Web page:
As to the first question posed, we have little difficulty concluding that a separate formal document entitled "security agreement" is not always necessary to satisfy the signed-writing requirement of § 9-203(1)(b). The draftsmen of the UCC ascribed two purposes to that requirement. One purpose was evidentiary, to prevent disputes as to precisely which items of property are covered by a secured interest. See Uniform Commercial Code § 9-203, Comment 3; J. K. Gill Co. v. Fireside Realty, Inc., 262 Or. 486, 488, 499 P.2d 813 (1972). The second purpose of the signed-writing requirement is to serve as a Statute of Frauds, preventing the enforcement of claims based on wholly oral representations. See Uniform Commercial Code § 9-203, Comment 5.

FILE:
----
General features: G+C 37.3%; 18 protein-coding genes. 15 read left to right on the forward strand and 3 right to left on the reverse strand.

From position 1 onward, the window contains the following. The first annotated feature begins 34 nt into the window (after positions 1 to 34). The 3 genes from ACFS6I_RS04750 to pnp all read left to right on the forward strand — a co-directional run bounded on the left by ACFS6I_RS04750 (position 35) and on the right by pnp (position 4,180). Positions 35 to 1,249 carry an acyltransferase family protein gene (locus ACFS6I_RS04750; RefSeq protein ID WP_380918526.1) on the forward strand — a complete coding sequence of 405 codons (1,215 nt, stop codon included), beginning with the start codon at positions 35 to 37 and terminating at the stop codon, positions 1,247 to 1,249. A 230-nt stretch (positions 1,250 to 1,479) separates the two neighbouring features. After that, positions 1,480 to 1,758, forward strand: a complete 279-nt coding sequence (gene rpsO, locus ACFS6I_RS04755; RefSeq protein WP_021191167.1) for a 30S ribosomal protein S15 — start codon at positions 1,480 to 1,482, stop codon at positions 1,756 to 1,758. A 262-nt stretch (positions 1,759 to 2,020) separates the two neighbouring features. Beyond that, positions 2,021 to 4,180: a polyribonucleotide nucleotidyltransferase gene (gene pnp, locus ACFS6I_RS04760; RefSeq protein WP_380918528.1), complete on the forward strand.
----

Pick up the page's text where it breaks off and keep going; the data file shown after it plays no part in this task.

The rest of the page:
Given these two limited purposes of § 9-203(1)(b), and the flexible definitions of "security agreement" and "agreement" found elsewhere in the Code, there seems to be no need to insist upon a separate document entitled "security agreement" as a prerequisite for enforcement of an otherwise valid security interest. A writing or writings, regardless of label, which adequately describes the collateral, carries the signature of the debtor, and establishes that in fact a security interest was agreed upon, would satisfy both the formal requirements of the statute and the policies behind it. See Nunnemaker Transp. Co. v. United Cal. Bank, 456 F.2d 28, 31-32 (9th Cir. 1972); In re United Thrift Stores, Inc., 363 F.2d 11, 14 (3d Cir. 1966); In re Carmichael Enterprises, Inc., 334 F. Supp. 94, 105 (N.D. Ga. 1971), aff'd per curiam, 460 F.2d 1405 (5th Cir. 1972); In re Fibre Glass Boat Corp., 324 F. Supp. 1054, 1055-56 (S.D. Fla.), aff'd per curiam, 448 F.2d 781 (5th Cir. 1971); Evans v. Everett, 279 N.C. 352, 359-60, 183 S.E.2d 109 (1971).